All Oregon Cities

Click here for an alphabetical listing

Pot, Booze or Both?

Which is more dangerous – marijuana or alcohol?

That is the crux of the matter in the vivid arguments all over Oregon and Washington – an argument that will be somewhat settled in November when the citizens vote on whether marijuana should be legalized.

Here in Oregon the measure goes a step further than in Washington. Over there marijuana will be sold in state-licensed stores. Here in Oregon people will be allowed to grow their own marijuana.

Paul Stanford is the “architect” of Oregon’s marijuana legalization initiative. He thinks that the government is practicing hypocrisy by allowing alcohol to be legal but not marijuana. He says that, "Marijuana by any measure is much safer.”

"To take this substance that's safer than alcohol and say it's illegal, and these other substances aren't, destroys the credibility of other valid warnings about the dangers of substance abuse," Stanford says.

Statistics do bear witness to the fact that thousands of people die every year in our state from alcohol-related diseases, whereas no one dies from using too much marijuana. There are also more people who die in highway accidents caused by DUI’s than those caused by drug usage.

But is this the case because of the nature of the elements or because marijuana is not used as widely as alcohol? Tom Parker of the Portland anti-substance abuse group called Lines for Life believes that an increase in weed usage will lead to an increase in problems. He asks people to imagine all the high school and college students freely using it because now they cannot get in trouble for it. He suggests we think about what it will do to their still-developing brain, and how many people will think, erroneously, that it’s okay for them to drive under its influence.

The National Institute on Drug Abuse notes decreased brain function from chronic use of marijuana and the American Society of Addiction Medicine finds it just as debilitating as alcohol.

Others such as politician Jim Grey don’t think this is the crux of the matter at all. Instead they see it as a way to end the illegal trafficking that often leads to violence and community expense. "Today you do not see Mexican drug cartels raising illegal vineyards in our national forests in competition with Robert Mondavi," he says. "They could, but there's no money in it. But today of course they're raising marijuana all the time."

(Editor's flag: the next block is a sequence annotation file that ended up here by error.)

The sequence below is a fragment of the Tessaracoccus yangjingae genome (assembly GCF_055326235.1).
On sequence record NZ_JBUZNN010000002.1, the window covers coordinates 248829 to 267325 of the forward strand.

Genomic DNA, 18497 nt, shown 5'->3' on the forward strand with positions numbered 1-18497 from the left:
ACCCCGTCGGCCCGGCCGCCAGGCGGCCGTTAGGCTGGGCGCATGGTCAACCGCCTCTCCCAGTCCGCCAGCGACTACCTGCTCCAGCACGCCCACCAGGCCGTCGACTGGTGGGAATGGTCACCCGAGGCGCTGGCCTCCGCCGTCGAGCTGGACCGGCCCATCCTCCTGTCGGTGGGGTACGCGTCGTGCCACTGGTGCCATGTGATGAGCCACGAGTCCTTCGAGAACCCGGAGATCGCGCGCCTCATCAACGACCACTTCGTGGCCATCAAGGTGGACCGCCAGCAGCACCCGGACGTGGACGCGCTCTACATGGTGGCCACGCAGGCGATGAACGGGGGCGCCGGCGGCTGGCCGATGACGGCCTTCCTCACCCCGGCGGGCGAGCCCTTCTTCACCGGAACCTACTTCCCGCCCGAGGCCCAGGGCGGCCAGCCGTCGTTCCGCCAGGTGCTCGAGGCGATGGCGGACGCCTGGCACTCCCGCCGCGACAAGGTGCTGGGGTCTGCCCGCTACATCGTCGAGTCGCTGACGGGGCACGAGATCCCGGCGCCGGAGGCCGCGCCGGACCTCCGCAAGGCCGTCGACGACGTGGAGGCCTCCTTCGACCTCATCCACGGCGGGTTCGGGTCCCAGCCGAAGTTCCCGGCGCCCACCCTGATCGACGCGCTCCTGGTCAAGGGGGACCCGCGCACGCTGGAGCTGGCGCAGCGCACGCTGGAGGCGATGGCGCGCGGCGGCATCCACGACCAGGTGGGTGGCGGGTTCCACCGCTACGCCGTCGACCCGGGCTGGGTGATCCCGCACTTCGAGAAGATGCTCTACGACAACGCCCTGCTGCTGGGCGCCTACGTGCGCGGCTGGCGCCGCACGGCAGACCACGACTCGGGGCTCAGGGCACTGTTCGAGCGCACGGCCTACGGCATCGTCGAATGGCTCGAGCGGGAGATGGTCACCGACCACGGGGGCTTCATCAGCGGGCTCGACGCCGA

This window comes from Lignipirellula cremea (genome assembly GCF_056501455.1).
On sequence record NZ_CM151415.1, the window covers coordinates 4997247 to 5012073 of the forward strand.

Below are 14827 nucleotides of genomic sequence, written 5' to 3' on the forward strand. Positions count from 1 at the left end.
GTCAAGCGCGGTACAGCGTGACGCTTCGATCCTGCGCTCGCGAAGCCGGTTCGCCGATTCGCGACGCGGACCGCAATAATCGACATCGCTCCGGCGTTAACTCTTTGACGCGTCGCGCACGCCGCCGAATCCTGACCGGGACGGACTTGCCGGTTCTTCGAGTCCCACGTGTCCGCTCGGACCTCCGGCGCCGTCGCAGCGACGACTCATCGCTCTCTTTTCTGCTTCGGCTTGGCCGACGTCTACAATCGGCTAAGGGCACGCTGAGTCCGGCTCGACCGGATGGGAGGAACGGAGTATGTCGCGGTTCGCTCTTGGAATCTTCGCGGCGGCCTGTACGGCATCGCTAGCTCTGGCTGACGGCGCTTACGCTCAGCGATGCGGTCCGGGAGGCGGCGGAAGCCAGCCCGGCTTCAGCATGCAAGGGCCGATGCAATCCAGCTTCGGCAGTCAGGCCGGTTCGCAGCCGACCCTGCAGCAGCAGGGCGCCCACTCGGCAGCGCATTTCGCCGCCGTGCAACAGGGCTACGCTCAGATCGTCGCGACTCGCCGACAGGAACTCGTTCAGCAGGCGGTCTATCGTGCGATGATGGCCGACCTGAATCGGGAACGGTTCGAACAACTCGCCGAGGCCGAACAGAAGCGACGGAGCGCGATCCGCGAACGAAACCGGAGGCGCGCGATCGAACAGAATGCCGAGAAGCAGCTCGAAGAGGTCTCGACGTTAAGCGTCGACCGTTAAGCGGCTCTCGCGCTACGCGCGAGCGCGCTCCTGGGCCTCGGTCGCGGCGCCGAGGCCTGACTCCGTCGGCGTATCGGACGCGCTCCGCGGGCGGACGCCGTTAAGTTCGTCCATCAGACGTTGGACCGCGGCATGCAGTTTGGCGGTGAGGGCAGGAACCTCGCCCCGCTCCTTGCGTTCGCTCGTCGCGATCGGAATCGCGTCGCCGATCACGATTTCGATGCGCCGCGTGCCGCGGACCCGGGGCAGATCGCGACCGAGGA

If the measure passes in either state, it will be a groundbreaking situation that will be studied for its results. If it does pass, one can only hope that the results will not make things worse.


The contents of the web site (the "Site") are for informational purposes only. The Information is not intended as a substitute for professional medical advice, diagnosis, tests or treatment, and does not create a physician-patient relationship. This Site and Deep Dive Media ("the Company") are not responsible for sending you to, referring you to or making recommendations about a doctor, a professional practice or health insurance company. NO LICENSED PHYSICIAN-PATIENT RELATIONSHIP IS CREATED BY USING INFORMATION PROVIDED BY OR THROUGH THE USE OF THIS SITE INCLUDING, BUT NOT LIMITED TO, TREATMENT CENTER REFERRAL FUNCTIONS OR LINKS TO OTHER SITES. The Company makes no guarantees, representations or warranties, whether expressed or implied, with respect to professional qualifications, expertise, quality of work or other information herein. Further the Company does not in any way endorse the individuals described herein. In no event shall the Company be liable to you or anyone else for any decision made or action taken by you in reliance on such information. You are STRONGLY ADVISED to perform your own due diligence prior to selecting a health care professional with activities, such as making confirming telephone calls to the appropriate licensing authorities to verify listed credentials and education. In addition you can further verify information about a physician or medical provider by confirming with the doctor's office, your current physician, the medical association relative to the doctor's specialty and your state medical board. See our Legal Statement for the complete terms and conditions governing your use of the Site.


Why Did You Visit This Site?
I am looking for treatment
A friend or family member is looking for treatment
Just Looking for Information
Total votes: 107
Call 1-855-216-4673 anytime to speak with an addiction specialist. Insurance Accepted.